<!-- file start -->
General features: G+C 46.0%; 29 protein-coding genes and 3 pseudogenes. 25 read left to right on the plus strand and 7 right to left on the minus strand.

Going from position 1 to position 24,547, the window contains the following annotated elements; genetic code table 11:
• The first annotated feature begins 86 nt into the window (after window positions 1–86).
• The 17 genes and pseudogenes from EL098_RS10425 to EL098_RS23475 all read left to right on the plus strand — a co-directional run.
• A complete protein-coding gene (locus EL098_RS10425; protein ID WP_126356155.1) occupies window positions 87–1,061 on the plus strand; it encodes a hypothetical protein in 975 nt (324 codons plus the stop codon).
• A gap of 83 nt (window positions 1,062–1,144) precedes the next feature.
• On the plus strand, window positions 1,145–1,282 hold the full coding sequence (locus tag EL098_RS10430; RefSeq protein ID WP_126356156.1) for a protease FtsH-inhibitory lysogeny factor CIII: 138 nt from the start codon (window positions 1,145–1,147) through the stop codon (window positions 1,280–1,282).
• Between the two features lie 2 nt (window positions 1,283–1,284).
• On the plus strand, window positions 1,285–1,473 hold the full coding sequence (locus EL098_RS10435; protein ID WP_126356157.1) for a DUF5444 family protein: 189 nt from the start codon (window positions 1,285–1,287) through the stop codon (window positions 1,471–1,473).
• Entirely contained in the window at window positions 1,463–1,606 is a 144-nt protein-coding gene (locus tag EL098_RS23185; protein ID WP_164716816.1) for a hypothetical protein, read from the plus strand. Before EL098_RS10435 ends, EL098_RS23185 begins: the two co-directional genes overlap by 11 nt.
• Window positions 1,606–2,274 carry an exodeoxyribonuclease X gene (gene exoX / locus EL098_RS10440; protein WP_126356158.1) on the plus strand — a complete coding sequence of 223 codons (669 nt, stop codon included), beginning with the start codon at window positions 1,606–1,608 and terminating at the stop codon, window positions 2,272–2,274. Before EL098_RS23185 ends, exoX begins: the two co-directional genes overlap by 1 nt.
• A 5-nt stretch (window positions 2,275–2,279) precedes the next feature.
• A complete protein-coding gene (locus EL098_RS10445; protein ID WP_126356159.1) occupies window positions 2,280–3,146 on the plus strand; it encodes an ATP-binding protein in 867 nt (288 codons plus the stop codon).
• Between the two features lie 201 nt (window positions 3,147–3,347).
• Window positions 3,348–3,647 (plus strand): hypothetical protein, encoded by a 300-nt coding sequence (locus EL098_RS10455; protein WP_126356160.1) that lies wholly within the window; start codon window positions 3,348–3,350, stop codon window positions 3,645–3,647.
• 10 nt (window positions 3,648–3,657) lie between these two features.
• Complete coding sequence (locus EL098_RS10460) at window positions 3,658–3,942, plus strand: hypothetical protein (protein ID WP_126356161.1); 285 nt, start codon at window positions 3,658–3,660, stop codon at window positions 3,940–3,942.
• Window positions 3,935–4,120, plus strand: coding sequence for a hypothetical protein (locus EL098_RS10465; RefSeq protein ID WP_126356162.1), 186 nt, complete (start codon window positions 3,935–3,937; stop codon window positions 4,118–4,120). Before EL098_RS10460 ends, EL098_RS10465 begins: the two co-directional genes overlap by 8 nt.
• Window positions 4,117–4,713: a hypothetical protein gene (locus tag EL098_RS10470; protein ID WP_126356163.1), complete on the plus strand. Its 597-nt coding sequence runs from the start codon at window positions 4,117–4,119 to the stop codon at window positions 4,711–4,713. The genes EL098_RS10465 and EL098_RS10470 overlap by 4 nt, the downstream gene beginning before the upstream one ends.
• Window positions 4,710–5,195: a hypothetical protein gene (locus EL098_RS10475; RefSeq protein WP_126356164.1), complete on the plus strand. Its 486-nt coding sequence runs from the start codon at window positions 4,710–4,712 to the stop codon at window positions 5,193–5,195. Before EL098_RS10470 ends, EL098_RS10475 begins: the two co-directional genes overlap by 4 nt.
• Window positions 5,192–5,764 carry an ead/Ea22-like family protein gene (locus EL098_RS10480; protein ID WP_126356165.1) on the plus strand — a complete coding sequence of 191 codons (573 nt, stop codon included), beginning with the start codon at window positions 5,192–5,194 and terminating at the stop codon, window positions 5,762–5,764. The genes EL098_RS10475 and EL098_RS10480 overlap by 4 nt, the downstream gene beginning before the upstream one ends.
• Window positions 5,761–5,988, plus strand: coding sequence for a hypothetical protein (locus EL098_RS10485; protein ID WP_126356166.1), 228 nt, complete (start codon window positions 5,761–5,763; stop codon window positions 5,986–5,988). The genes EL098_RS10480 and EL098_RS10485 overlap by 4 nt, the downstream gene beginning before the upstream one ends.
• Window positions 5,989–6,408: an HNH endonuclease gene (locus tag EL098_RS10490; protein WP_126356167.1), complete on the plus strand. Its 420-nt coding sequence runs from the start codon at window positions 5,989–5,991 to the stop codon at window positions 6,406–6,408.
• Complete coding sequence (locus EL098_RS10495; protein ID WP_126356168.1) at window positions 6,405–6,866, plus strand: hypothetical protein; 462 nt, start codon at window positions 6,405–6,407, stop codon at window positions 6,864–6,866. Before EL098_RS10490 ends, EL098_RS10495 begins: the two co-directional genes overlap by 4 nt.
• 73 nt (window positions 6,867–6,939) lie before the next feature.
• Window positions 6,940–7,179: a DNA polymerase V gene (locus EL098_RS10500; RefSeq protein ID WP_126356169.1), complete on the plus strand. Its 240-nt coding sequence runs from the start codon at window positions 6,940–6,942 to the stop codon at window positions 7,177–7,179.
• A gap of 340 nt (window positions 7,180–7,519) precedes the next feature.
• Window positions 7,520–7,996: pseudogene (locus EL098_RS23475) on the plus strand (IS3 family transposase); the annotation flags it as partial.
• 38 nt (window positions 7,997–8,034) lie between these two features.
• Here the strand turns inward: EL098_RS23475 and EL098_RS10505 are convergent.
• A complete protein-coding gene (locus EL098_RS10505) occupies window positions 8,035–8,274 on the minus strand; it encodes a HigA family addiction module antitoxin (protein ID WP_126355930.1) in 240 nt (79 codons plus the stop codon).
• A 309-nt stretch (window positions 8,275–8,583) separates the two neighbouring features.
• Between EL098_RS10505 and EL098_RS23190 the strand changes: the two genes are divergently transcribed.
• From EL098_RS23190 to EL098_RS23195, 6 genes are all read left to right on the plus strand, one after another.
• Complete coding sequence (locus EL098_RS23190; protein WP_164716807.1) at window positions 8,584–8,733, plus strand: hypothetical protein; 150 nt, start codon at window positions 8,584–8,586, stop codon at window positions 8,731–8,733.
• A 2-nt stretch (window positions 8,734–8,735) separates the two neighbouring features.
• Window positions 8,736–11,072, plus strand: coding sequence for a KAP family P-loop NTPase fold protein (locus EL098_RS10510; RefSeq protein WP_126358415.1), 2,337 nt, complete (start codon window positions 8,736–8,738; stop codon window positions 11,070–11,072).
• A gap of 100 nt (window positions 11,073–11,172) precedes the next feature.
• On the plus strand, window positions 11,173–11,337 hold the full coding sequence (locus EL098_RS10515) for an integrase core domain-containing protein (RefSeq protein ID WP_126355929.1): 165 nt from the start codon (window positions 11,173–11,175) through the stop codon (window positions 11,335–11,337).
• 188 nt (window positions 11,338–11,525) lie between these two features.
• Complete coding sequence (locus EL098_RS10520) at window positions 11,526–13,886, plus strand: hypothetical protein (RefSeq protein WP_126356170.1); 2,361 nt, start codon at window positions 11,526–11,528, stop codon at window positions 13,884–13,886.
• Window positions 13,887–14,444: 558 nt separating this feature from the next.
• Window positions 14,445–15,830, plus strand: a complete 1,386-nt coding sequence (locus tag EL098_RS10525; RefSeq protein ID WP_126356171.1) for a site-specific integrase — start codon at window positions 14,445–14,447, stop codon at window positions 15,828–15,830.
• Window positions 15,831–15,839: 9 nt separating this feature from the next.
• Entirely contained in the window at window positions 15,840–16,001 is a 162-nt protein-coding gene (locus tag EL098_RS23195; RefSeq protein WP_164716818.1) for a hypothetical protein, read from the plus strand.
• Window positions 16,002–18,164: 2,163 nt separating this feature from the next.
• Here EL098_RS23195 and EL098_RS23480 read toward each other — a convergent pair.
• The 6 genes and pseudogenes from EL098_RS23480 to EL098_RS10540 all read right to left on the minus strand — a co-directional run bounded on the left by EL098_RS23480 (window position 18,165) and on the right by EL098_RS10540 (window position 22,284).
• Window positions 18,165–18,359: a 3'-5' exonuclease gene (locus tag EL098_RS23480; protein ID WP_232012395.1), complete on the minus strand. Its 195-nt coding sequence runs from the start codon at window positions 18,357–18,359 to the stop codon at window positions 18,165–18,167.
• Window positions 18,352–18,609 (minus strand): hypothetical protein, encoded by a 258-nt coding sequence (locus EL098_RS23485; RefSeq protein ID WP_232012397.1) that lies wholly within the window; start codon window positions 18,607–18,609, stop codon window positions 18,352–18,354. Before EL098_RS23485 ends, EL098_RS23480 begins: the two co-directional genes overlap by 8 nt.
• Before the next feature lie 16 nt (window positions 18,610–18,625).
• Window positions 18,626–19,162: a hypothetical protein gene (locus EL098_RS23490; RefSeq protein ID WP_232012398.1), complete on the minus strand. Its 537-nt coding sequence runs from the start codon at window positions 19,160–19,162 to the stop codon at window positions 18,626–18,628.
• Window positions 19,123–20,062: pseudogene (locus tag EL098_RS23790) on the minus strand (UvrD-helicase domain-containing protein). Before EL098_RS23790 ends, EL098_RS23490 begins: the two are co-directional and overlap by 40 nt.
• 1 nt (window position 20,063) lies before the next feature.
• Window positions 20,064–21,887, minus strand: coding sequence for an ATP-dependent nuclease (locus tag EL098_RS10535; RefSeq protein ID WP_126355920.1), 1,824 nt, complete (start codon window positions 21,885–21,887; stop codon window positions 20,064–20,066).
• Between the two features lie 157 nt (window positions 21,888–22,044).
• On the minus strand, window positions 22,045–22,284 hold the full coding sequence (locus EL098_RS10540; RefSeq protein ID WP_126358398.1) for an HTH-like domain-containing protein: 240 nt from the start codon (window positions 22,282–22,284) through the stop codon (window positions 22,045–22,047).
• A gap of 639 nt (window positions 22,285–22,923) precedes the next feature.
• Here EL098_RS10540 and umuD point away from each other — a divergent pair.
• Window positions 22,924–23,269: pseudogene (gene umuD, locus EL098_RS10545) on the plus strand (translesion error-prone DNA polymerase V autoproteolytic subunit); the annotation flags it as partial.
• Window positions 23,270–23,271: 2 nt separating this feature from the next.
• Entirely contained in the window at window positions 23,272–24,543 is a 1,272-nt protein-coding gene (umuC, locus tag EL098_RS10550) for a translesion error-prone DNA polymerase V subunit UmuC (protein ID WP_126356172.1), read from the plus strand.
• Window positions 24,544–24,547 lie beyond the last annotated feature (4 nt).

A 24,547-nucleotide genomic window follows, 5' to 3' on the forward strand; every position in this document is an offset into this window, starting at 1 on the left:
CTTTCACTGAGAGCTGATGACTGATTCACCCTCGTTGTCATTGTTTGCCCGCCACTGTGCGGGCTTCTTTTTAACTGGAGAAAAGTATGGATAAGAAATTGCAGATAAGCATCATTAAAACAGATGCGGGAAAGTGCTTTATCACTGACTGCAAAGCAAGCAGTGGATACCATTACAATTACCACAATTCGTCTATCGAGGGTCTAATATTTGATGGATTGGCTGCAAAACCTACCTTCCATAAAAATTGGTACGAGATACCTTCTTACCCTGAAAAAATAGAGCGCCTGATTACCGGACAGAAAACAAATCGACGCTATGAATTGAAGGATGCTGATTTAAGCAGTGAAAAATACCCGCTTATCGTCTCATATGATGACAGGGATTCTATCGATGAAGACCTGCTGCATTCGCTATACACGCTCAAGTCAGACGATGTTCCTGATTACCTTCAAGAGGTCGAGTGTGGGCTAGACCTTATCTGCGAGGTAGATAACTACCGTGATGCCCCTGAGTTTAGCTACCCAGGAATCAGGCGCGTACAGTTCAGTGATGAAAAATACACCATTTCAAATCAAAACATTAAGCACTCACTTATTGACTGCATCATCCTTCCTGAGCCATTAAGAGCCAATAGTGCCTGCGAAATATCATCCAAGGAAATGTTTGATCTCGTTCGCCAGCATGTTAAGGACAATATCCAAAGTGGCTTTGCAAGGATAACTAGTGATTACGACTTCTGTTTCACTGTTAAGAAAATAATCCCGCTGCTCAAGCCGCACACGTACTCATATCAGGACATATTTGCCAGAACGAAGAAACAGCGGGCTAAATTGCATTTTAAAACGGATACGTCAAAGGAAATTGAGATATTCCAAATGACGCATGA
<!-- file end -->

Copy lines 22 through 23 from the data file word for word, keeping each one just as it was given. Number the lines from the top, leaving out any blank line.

• Window positions 5,761–5,988, plus strand: coding sequence for a hypothetical protein (locus EL098_RS10485; protein ID WP_126356166.1), 228 nt, complete (start codon window positions 5,761–5,763; stop codon window positions 5,986–5,988). The genes EL098_RS10480 and EL098_RS10485 overlap by 4 nt, the downstream gene beginning before the upstream one ends.
• Window positions 5,989–6,408: an HNH endonuclease gene (locus tag EL098_RS10490; protein WP_126356167.1), complete on the plus strand. Its 420-nt coding sequence runs from the start codon at window positions 5,989–5,991 to the stop codon at window positions 6,406–6,408.